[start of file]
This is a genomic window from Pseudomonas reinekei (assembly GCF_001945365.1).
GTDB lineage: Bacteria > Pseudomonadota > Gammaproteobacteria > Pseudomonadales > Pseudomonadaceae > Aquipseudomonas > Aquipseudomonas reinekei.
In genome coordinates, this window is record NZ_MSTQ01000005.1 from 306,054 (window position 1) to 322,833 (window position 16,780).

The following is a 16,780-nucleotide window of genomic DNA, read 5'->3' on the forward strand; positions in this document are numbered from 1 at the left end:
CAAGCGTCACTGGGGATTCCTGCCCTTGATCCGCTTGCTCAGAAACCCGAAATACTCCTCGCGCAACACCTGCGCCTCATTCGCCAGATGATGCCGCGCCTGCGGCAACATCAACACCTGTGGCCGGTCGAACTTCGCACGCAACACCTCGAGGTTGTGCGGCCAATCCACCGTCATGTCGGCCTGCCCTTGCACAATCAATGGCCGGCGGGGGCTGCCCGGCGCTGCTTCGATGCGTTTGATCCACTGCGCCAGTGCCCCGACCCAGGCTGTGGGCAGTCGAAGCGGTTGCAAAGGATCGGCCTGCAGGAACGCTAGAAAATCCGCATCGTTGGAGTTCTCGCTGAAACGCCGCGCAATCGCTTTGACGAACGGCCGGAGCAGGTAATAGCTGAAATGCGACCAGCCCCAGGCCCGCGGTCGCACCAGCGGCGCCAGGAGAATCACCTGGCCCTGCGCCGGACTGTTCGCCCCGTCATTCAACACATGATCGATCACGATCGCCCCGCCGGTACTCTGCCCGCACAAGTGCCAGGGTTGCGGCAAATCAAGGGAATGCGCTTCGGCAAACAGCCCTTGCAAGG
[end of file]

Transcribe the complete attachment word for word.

This is a genomic window from Pseudomonas reinekei (assembly GCF_001945365.1).
GTDB lineage: Bacteria > Pseudomonadota > Gammaproteobacteria > Pseudomonadales > Pseudomonadaceae > Aquipseudomonas > Aquipseudomonas reinekei.
In genome coordinates, this window is record NZ_MSTQ01000005.1 from 306,054 (window position 1) to 322,833 (window position 16,780).

The following is a 16,780-nucleotide window of genomic DNA, read 5'->3' on the forward strand; positions in this document are numbered from 1 at the left end:
CAAGCGTCACTGGGGATTCCTGCCCTTGATCCGCTTGCTCAGAAACCCGAAATACTCCTCGCGCAACACCTGCGCCTCATTCGCCAGATGATGCCGCGCCTGCGGCAACATCAACACCTGTGGCCGGTCGAACTTCGCACGCAACACCTCGAGGTTGTGCGGCCAATCCACCGTCATGTCGGCCTGCCCTTGCACAATCAATGGCCGGCGGGGGCTGCCCGGCGCTGCTTCGATGCGTTTGATCCACTGCGCCAGTGCCCCGACCCAGGCTGTGGGCAGTCGAAGCGGTTGCAAAGGATCGGCCTGCAGGAACGCTAGAAAATCCGCATCGTTGGAGTTCTCGCTGAAACGCCGCGCAATCGCTTTGACGAACGGCCGGAGCAGGTAATAGCTGAAATGCGACCAGCCCCAGGCCCGCGGTCGCACCAGCGGCGCCAGGAGAATCACCTGGCCCTGCGCCGGACTGTTCGCCCCGTCATTCAACACATGATCGATCACGATCGCCCCGCCGGTACTCTGCCCGCACAAGTGCCAGGGTTGCGGCAAATCAAGGGAATGCGCTTCGGCAAACAGCCCTTGCAAGG